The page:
Friday, March 2, 2012 | 2 a.m.
- Clark County firefighters’ use of sick leave falls by 57,000 hours
- Under microscope, county firefighters taking less sick leave (7-21-2011)
- Firefighter terminated for abusing county sick-leave system (5-18-2011)
- FBI sifts through 250,000 e-mails for firefighter sick-leave probe (5-15-2011)
- Fire union ofﬁcial defends heavy use of sick leave in ’09 (3-6-2011)
- Under scrutiny, firefighter sick leave falls (2-27-2011)
- Sisolak offers proof of firefighters ‘gaming’ sick leave system (9-11-2010)
I’m sure I’m not alone in thanking the good Lord that Clark County firefighters have experienced a miraculous wave of good health.
Not long ago, our firehouses were sicker than your average kindergarten class. Sicker than Ferris Bueller.
Bacteria and viruses apparently had their way with rank-and-file firefighters, who averaged 227 hours of sick time two years ago.
Maybe the amateur cooks making firehouse chili were spreading food poisoning. A local Camus could have written a Las Vegas firehouse update of “The Plague.”
Whatever it was, I believe I speak for all of us when I say I was quite concerned about this epidemic of sickness and wondering if they were recovered enough to run into burning buildings to save us.
Now it’s like the Fire Department discovered penicillin or acai berries, as sick hours among Clark County’s bravest declined by 57,000 hours during the past two fiscal years.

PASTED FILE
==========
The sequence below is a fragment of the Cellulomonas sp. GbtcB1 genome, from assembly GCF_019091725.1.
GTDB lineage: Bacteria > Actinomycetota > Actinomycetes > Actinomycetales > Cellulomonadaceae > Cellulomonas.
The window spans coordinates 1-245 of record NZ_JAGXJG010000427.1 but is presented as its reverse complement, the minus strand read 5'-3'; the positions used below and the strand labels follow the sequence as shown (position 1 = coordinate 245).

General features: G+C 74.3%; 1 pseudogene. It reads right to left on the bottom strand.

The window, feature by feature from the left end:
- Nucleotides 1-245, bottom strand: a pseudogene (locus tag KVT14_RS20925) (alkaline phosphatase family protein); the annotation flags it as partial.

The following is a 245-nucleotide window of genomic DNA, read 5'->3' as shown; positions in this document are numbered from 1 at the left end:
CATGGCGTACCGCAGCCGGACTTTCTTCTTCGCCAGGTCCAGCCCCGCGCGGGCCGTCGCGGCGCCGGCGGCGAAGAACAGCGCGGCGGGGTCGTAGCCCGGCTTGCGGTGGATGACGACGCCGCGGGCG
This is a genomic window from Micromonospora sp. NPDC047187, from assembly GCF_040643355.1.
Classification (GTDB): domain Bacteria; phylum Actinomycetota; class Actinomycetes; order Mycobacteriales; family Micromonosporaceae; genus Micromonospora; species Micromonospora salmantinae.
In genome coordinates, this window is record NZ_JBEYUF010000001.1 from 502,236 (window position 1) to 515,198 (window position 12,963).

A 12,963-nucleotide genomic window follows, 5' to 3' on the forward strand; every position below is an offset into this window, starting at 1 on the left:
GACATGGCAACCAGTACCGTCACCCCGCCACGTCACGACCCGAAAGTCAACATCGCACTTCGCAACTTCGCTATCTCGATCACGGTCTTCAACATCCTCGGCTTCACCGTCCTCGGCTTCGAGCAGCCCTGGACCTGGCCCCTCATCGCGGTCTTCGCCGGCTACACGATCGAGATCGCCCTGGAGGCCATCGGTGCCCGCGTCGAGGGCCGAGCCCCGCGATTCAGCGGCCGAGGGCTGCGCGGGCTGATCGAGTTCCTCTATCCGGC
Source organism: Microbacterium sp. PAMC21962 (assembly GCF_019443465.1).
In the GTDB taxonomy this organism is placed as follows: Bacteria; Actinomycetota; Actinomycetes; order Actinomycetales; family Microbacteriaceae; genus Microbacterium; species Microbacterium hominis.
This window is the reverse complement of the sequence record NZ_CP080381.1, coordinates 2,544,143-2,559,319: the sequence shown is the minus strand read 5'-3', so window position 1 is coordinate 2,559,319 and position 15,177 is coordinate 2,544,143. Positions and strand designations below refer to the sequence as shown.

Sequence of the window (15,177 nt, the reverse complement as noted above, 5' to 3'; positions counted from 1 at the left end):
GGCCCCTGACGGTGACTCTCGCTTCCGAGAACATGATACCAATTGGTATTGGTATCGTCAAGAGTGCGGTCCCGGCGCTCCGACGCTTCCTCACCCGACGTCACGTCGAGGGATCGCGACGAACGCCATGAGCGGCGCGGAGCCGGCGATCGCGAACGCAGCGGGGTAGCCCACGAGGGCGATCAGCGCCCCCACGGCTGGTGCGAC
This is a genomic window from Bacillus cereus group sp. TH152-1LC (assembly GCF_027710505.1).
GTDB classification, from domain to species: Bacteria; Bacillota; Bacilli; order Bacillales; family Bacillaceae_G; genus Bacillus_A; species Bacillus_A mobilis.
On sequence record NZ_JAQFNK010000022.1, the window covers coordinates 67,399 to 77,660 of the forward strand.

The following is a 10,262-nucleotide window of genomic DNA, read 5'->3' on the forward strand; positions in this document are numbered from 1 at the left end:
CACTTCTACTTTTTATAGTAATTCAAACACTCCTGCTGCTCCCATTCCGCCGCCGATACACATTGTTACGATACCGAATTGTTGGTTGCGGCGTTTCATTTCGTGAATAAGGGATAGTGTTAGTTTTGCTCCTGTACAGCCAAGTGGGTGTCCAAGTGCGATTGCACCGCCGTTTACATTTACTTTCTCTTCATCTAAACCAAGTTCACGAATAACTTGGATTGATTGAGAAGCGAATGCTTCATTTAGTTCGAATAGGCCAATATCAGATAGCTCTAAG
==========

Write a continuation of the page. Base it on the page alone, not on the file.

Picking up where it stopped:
A county report obtained by my colleague Joe Schoenmann found that within those 57,000 hours, battalion chiefs’ sick leave fell from an average of 164 hours two years ago to about 16 hours last year, a 90 percent decline.
For rank-and-file firefighters, the average hours of sick leave fell from 227 hours two years ago to 136 hours last year, a 40 percent drop.
(In firefighters’ world of 24-hour shifts, 227 hours is only a little more than nine shifts, so, you know, no big deal. To me and you, that’s five and a half work weeks. New mothers often take less time off to have their babies.)
Of course, something tells me the newly found good health wasn’t penicillin or acai berries or time in the gym (they always managed plenty of time in the gym when they were racking up sick leave anyway).
No, adult supervision is what cured them.
Firefighters had been planning their “sick time” ahead of time, to enable their colleagues to load up on overtime. Hey, I’ll be sick tomorrow and the day after, and then you be sick the day after that. It was a beautiful system, a lottery ticket with hundreds of winners.
The taxpayers were the losers, as were the disabled and mentally ill and other people the county could have helped with money wasted on our sick firefighters.
Excuse me, I’m feeling a little ill.